WHAT'S SO SATISFYING ABOUT HUNTING?
Dr. Thomas Gilovich, a psychology professor at Cornell University, performed a 20-year old study on the level of happiness and satisfaction that material possessions provide. The conclusion: very little.
You may wonder how this is possible, because that brand new bow or rifle that you just bought are shooting your levels of happiness through the roof. Especially, as you anticipate its flawless function and wonderfully intended use in the upcoming season. However, would you be as satisfied with your purchase if your expected hunting opportunity suddenly vanished? Would that rifle or bow mean much to you if you knew you were never going to hunt again? If you're like most human beings, it probably wouldn't. It's not the actual object that makes you happy, it's the anticipated experience that you'll have with that rifle or bow that's really driving your happiness.
"We are the sum total of our experiences."
Dr. Gilovich found that what really drives lasting and fulling happiness are actual experiences, not things. He states, "Our experiences are a bigger part of ourselves than our material goods... You can really like your material stuff... but nonetheless they remain separate from you. In contrast, your experiences really are part of you. We are the sum total of our experiences" (Jay Cassano, The Science Of
Why You Should Spend Your Money On Experiences, Not Things). Not what we have, but what we experience makes us who we are.
Ultimately, those experiences are what make you happy.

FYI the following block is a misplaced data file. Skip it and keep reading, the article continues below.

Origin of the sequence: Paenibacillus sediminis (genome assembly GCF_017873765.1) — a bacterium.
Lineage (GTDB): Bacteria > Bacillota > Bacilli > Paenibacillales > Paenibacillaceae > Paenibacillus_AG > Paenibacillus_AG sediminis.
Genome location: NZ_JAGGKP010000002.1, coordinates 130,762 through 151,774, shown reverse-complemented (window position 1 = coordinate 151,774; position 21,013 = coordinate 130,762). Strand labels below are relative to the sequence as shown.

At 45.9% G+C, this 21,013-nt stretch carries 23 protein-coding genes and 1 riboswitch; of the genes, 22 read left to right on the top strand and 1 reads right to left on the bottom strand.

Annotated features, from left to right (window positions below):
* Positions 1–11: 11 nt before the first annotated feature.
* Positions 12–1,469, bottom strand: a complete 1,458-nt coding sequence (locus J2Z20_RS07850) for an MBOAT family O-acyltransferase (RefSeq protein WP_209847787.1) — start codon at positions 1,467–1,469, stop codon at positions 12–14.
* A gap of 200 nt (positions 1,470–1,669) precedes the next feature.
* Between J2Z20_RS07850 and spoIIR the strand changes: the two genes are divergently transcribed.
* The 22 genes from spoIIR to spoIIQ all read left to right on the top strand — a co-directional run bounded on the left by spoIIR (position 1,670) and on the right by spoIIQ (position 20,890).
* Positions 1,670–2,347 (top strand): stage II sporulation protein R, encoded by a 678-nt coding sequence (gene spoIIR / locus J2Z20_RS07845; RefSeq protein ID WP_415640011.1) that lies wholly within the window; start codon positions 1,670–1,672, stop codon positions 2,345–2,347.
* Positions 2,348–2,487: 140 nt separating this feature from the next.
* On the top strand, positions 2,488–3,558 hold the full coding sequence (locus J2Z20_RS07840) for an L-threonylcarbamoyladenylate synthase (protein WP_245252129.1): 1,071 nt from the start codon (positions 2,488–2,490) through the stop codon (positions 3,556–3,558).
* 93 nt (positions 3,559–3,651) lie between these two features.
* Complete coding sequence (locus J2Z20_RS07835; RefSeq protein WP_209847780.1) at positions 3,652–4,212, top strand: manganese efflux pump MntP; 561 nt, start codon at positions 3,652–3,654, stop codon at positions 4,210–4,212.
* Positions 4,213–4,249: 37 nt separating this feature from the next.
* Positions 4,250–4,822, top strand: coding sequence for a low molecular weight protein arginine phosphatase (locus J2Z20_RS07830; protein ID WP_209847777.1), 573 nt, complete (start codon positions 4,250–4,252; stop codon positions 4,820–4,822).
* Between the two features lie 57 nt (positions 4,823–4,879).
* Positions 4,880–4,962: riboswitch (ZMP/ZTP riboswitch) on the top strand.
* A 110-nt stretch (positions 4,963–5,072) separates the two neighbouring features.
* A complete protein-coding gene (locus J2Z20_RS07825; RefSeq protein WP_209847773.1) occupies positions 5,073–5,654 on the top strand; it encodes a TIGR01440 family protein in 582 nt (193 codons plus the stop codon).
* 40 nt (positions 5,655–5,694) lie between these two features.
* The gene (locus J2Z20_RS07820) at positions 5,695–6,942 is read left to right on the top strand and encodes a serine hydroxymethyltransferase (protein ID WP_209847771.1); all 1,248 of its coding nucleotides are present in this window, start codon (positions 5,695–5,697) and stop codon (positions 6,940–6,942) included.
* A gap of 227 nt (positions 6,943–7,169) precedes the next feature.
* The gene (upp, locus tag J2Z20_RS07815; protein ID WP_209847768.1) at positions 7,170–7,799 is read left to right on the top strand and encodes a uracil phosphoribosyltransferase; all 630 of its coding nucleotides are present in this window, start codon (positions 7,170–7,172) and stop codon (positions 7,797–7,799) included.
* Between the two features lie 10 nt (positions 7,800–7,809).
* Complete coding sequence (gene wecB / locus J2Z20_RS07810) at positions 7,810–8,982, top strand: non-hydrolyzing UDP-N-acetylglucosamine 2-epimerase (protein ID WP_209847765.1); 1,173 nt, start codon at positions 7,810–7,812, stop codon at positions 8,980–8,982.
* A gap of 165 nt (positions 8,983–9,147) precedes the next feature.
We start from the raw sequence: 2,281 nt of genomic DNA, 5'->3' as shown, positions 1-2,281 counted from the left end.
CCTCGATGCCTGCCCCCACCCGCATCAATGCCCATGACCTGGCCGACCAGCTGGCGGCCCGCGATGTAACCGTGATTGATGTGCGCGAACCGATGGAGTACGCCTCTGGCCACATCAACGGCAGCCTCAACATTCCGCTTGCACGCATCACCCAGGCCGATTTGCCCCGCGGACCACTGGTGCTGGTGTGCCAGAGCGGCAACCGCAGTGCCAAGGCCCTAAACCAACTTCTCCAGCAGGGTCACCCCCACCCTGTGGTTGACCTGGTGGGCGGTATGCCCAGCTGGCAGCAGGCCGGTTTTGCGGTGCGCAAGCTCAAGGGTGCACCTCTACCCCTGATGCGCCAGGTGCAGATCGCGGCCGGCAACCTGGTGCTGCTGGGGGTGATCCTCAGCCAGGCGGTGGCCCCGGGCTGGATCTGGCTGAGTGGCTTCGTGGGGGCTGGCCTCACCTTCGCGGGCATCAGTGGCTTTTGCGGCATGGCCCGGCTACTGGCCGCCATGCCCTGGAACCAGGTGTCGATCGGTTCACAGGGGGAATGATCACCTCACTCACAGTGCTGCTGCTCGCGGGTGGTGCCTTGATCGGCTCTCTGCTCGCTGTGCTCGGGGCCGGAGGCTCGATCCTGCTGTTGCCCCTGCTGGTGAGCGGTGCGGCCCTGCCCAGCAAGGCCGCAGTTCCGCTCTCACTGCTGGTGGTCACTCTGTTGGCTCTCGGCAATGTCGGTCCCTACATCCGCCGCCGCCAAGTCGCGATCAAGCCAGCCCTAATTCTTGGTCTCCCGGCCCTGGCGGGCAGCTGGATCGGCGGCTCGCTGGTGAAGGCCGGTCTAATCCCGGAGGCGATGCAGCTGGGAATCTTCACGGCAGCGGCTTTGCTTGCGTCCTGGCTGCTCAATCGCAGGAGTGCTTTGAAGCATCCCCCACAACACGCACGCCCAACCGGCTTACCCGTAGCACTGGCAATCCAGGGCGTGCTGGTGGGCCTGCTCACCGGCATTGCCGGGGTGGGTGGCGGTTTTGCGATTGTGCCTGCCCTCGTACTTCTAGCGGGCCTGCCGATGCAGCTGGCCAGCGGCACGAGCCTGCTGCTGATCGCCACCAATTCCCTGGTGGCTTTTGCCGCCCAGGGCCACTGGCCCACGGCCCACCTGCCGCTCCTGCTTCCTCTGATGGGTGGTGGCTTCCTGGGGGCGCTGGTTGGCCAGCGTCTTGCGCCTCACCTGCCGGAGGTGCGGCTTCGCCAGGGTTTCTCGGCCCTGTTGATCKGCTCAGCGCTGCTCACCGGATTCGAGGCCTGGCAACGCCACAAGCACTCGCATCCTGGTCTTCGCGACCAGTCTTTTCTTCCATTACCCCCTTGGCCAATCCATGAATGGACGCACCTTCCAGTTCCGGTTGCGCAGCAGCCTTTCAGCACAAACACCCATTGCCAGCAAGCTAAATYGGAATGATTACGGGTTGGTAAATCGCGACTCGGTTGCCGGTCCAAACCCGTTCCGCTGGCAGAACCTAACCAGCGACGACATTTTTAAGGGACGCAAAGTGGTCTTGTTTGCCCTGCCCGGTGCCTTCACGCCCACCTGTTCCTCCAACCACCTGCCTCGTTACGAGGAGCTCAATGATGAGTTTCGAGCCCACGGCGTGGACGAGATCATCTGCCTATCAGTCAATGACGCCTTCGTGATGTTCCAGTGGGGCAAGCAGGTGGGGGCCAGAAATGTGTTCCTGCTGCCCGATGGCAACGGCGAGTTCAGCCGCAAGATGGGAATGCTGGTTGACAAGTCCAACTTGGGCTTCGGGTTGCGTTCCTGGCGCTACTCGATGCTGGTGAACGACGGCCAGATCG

So, you're probably wondering, what does this have to do with hunting? Well, everything. As we all know, hunting is a fulfilling experience. It becomes a part of us and always remains with us. Each hunt creates more emotions, unique feelings and lasting memories that sum up to be who we are as individual hunters. Whether you're out in the field with your right-hand man, showing your daughter or son the ropes and watching them get their very first, roughing it with your father or grandfather, or just running solo, those experiences are what drive you. Ultimately, those experiences are what make you happy.
What's important about this is experiences are never the same, they are always unique. They can't be truly compared, only shared. Some may brag about what they've experienced, but that can never degrade what you've experienced because it's uniquely yours. With any material object, whether it's hunting related or not, human nature is always driving us to look for the next best thing or whatever our neighbor just bought. Sadly, those very same things become less valuable and meaningful to us very quickly, as the next best thing is always what we "don't have".
The Paradox of Possessions simply shows us that material things just can't keep up with what nature intended for us. That's why hunting is so satisfying. It's an experience. A unique and unrepeatable experience that we enjoy in some way or another every time we go out, and will ultimately be a part of us forever.